BBB National Programs Archive
CARU Recommends McDonald’s Modify Adverting to Focus on Product, Not Premium
New York, NY – May 14, 2015 –The Children’s Advertising Review Unit (CARU) has recommended that McDonald’s take care to assure in future advertising directed to children that commercials focus on the advertised food product and not on the premium.
CARU is an investigative unit of the advertising industry’s self-regulatory system and is administered by the Council of Better Business Bureaus.
A 30-second television commercial for McDonald’s Happy Meal that included “Teenie Beanie Baby Boo” toys as a premium came to CARU’s the attention through its routine monitoring of advertising directed to children.
The commercial opened with two animated characters shaped like Happy Meal boxes playfully engaging with a tube of yogurt. The scene then cut to a child walking toward a Happy Meal box. “I am so excited to find out what’s in here,” the child said. The meal itself – a tube of yogurt, Chicken McNuggets and French fries – was beside the box. The commercial then showed a second child pulling a toy from a Happy Meal box. In the foreground was a partial out-of-focus image of a yogurt tube.
The camera then cut to two other children beside a Happy Meal box; one held a tube of yogurt and there were juice boxes and French fries on the table. The camera moved in for a close-up of the toy, as one of the children pulled her toy from the box and then focused on the toy.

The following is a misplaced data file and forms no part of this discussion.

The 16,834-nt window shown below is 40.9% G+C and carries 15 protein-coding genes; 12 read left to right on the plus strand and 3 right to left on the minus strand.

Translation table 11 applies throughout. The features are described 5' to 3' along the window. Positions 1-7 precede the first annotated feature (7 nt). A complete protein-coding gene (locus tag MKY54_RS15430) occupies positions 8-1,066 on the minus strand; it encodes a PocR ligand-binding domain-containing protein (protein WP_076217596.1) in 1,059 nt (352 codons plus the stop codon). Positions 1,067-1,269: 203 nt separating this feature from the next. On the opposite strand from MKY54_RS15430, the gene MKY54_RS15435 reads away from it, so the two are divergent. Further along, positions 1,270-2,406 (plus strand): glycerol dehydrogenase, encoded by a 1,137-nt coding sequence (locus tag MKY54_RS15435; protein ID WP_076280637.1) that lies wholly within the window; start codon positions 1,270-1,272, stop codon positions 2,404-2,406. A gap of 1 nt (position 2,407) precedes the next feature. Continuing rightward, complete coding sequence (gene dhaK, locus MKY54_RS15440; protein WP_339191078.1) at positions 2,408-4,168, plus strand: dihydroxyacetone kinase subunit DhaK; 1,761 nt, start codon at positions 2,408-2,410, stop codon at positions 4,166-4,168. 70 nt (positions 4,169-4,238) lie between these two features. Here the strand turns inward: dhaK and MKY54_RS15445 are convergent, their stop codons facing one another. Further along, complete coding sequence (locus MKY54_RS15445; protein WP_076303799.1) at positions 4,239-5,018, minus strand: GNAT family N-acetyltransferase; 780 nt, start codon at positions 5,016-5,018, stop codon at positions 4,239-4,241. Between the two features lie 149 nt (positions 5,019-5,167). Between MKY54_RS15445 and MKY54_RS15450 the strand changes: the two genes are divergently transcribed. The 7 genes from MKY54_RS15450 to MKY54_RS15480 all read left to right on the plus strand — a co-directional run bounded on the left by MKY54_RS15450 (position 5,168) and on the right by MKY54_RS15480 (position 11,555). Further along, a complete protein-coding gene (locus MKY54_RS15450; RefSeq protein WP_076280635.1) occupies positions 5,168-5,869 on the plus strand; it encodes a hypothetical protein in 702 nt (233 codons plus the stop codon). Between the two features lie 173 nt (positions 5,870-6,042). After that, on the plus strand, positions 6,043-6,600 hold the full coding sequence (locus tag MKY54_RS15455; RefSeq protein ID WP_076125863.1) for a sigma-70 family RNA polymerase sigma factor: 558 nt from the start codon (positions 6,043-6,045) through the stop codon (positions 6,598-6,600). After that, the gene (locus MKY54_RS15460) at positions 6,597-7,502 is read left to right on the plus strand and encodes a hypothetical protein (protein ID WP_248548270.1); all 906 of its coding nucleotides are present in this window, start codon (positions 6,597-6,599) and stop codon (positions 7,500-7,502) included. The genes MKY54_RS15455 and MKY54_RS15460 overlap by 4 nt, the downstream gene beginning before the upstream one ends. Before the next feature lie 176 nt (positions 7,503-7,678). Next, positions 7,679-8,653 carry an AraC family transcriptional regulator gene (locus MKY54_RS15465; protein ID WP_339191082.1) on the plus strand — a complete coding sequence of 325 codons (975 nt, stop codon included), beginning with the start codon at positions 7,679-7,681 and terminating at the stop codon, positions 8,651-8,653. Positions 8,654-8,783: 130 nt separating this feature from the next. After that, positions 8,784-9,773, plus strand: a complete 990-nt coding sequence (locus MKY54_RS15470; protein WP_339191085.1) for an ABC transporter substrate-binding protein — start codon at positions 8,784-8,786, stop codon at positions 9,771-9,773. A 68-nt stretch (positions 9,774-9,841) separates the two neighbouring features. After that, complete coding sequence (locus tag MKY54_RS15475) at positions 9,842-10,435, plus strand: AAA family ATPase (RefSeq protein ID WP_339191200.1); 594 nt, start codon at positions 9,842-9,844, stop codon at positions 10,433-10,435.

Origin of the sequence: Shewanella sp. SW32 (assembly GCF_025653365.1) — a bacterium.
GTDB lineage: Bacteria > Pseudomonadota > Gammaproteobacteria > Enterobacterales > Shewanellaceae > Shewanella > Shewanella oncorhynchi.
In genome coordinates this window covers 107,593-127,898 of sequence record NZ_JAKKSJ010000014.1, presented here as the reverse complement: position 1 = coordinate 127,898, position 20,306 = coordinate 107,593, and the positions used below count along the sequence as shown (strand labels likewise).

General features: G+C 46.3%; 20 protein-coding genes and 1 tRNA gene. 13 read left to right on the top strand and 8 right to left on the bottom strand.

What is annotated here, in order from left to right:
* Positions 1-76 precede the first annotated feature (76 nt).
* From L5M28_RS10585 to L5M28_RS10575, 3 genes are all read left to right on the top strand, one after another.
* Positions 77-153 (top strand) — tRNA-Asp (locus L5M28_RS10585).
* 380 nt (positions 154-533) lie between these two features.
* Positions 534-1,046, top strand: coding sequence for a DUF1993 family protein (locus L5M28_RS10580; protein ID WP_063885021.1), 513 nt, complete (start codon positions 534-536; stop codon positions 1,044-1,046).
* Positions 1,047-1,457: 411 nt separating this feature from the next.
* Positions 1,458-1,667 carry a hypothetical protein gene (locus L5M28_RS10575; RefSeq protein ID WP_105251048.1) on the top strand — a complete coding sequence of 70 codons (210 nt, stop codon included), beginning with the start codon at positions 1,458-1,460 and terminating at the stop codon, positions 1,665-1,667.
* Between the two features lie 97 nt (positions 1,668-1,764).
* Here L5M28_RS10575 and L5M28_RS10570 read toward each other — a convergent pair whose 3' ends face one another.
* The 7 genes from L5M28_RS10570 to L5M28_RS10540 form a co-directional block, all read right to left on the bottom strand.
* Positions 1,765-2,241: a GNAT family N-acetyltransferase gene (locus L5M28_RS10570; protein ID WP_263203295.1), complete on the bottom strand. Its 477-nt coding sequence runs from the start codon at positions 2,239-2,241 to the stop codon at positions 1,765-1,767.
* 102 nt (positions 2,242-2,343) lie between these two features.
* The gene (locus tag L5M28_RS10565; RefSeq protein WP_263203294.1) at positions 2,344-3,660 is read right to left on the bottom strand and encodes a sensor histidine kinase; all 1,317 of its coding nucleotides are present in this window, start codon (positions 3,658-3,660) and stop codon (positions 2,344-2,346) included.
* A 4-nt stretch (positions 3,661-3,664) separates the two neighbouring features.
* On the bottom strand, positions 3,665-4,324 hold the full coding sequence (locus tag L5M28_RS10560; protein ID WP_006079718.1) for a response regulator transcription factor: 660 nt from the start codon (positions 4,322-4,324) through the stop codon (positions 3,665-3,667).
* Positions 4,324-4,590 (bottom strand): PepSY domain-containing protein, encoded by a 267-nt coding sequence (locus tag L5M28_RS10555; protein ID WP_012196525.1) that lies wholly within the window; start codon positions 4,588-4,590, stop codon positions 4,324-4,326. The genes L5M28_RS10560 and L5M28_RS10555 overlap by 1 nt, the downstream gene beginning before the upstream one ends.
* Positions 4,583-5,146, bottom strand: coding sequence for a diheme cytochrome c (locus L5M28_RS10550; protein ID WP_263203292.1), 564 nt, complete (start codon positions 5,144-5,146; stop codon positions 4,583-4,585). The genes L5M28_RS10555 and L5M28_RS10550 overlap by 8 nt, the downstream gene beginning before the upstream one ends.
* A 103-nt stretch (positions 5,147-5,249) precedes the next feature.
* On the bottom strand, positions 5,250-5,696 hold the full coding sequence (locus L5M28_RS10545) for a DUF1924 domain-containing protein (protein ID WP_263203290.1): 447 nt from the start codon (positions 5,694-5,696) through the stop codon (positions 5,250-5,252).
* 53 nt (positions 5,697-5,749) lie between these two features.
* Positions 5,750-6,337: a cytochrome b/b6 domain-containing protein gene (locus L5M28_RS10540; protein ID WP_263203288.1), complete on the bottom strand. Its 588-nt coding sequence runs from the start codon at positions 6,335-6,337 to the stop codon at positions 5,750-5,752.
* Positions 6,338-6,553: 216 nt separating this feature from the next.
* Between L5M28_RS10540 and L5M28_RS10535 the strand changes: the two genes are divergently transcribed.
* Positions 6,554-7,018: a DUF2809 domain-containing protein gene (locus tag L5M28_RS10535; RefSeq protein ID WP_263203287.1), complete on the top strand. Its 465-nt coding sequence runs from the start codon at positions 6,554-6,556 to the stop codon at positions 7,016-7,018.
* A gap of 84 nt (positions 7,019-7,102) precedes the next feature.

The next screen showed all the available Teenie Beanie Boo toys, followed by a shot of the animated Happy Meal boxes. The commercial ended with an island shot of a Happy Meal including chicken McNuggets, a large container of French fries, a juice box and a tube of yogurt.
In this case, the advertiser argued that the commercial more prominently features the Happy Meal food/beverage than the toy, because the primary focus and the most engaging aspect of the spot was an animated segment featuring an animated character interacting in a fun way with yogurt. It maintained that the food was prominently displayed throughout the commercial and was displayed on screen almost twice as long as the toy. Finally, the advertiser also contended that the food is prominently and exclusively (without the toy) featured in the prime real estate at the beginning and end of the spot.
Following its review of the advertising at issue, CARU determined that the commercial’s primary focus was on the premium and that children would have difficulty distinguishing between the product and the premium.
McDonald’s, in its advertiser’s statement, said the “The ad at issue is no longer running. Although we believe that the ad primarily focuses the child’s attention on the product, McDonald’s respects the self-regulatory process and will take CARU’s comments into consideration when producing future ads.”